Review of Sarkodie’s ‘Highest Album’ by Nana Kwesi Coomson

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The title of the album is ‘Highest,’ superlative of high so expectations of fans and non-fans alike are akin to the title of the album. To sieve out the main focus of any album, if the album is titled ‘Highest’ and there is a song on the album with the same title, you have to first listen to that song to have the concept of the album from the track that bears the same title of the album.

Reviewing Sarkodie’s ‘Highest’ album, the first song that this Author listened to in order to solve the conundrum of the album is ‘Highest,’ track nine (9) on the fifth (5th) studio album of Africa’s rap god. In the ‘Highest’ track, Sarkodie paints a picture of how far he has come, the people in his life who are important to him, the argument about the best rapper in Ghana, the bigger picture that he is focusing on and the epileptic state of Ghana music industry which makes any kind of song a hit, using Shatta Wale’s ‘hihi’ (Kakai) as quintessential.

In 2013 an article which trended online labelled Sarkodie as a ‘village champion.’ That tag nearly became the middle name of Sarkodie as social and traditional media subtly agreed with that tag. In the ‘Highest’ song, Sarkodie poked the subscribers of that tag that his rap is celebrated in Shangai, Asia, where the residents hardly understand what he raps about. Knowing how people will react to how he’s praising himself highly, he mentioned that, people will conclude that he is always talking about himself.

Also, Sarkodie posits that he has paved the way and opened the door for other rappers to enter but most rappers are dawdling behind the widely opened door.  He quickly talks about how rappers are imitating each other and are not being unique.  

In the ‘Highest’ song, it appears that Sarkodie in a clever and indirect way responded to most of the rumours about him including the Manifest beef. He has three (3) rap verses on that song alone so as a thematic song, one could argue that ‘Highest’ is a hip hop album which critically recapitulates Sarkodie’s unassailable achievements in his career.

In ‘Silence,’ Suli Breaks welcomes listeners with a watertight curriculum vitae (CV) of Sarkodie in spoken word including a BET Award in his less than a decade career (since he became famous in the industry). He (Sarkodie) is compared to great names in the world including Usian Bolt and Dr. Kwame Nkrumah.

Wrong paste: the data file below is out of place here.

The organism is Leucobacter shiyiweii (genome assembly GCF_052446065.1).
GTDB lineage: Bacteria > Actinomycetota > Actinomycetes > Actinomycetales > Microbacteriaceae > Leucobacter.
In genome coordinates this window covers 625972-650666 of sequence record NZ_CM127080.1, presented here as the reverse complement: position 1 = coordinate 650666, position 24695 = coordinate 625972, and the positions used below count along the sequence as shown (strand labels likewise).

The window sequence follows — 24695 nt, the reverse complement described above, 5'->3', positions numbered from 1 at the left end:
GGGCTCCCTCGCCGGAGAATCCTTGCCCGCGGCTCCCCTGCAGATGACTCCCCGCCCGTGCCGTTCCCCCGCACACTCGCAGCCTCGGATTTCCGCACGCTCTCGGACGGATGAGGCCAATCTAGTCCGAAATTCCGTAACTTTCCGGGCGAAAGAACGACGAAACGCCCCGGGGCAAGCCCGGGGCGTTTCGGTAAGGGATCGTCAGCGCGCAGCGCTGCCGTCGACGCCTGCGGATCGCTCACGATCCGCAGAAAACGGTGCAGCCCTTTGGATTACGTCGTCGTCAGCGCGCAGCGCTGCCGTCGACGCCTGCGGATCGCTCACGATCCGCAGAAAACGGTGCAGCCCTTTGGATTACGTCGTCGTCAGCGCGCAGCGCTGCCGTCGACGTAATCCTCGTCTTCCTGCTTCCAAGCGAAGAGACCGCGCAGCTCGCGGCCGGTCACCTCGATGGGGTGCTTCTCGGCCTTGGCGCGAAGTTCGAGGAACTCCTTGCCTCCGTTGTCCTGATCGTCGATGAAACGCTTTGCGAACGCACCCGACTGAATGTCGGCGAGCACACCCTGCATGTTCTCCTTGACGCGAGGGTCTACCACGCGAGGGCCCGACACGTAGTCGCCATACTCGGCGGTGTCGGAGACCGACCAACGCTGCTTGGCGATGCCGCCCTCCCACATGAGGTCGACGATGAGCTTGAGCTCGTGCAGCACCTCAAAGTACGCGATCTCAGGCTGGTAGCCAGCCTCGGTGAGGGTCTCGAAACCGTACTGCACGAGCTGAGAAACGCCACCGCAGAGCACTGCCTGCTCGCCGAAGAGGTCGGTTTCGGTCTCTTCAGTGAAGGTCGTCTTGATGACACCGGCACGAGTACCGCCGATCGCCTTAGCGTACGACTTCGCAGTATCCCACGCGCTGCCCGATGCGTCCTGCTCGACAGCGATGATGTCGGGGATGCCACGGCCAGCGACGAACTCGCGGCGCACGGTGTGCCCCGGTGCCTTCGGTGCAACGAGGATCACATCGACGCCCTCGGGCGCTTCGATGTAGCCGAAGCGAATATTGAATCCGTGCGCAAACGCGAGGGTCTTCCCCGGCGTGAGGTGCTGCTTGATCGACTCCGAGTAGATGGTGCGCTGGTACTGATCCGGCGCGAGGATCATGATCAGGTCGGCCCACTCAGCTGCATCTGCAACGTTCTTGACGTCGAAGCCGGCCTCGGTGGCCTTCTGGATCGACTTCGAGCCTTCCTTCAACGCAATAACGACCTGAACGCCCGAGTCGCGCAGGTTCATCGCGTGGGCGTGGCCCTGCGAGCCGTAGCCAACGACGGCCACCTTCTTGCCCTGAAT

From the rap on ‘Silence,’ Sarkodie confirms the assertion that every great person has prepared enough in what they are celebrated for. He talks about sacrificing time for outing and nightclubbing with staying indoors to write his raps. From a poor background to being featured on Wikipedia, he recalls how far he has come in his career and life in general. No record label signed him so he had to do it with a team that saw the greatness in him from the early stages. He singles out Dr. Duncan (Discoverer of Sarkodie) and expresses his profound gratitude to him. In the next verse, he mentions the pillars of the Sarkodie brand, his dream team; Angel Town, Black Nana, Urban Effect, Sammy Forson and DJ Mensah.

Sarkodie believes that, if he is not the best rapper of any Ghanaian, then that Ghanaian is not enjoying the best of rap, which he confidently says anyone whose best rapper is someone else instead of Sarkodie is on “some bullshit!”

Succinctly, Sarkodie details how his smaller beginnings are not acknowledged but his biggest moments are attributed to the Freemasons and Illuminati. Whilst people are spreading these far-from-the-truth rumours, he is holidaying in Malibu, California with his daughter Titi. Simply put, I don’t give a damn about those rumours.

In ‘Overdose’ featuring Jesse Jags, Sarkodie further talks about how far he has come and he is steadfast that he is the best thing to happen to Ghana rap aside the originator, Reggie Rockstone. He brags that he magnets ladies including top celebrities like Actress Yvonne Okoro and Songstress Becca who adore him for making Ghana proud. He advises his fellow rappers on how to stay relevant. Even though it has been a while he released a continental hit song like ‘Adonai,’ he is still relevant in the music industry because of his impregnable lead. In this song Sarkodie opens himself up for negative headlines from Bloggers and Entertainment Pundits for downplaying Bisa Kdei’s ‘Brother brother.’ That controversial ‘Bisa Kdei’s brother brother’ verse in the song could also make the song popular but as a colleague Artiste, that was below the belt.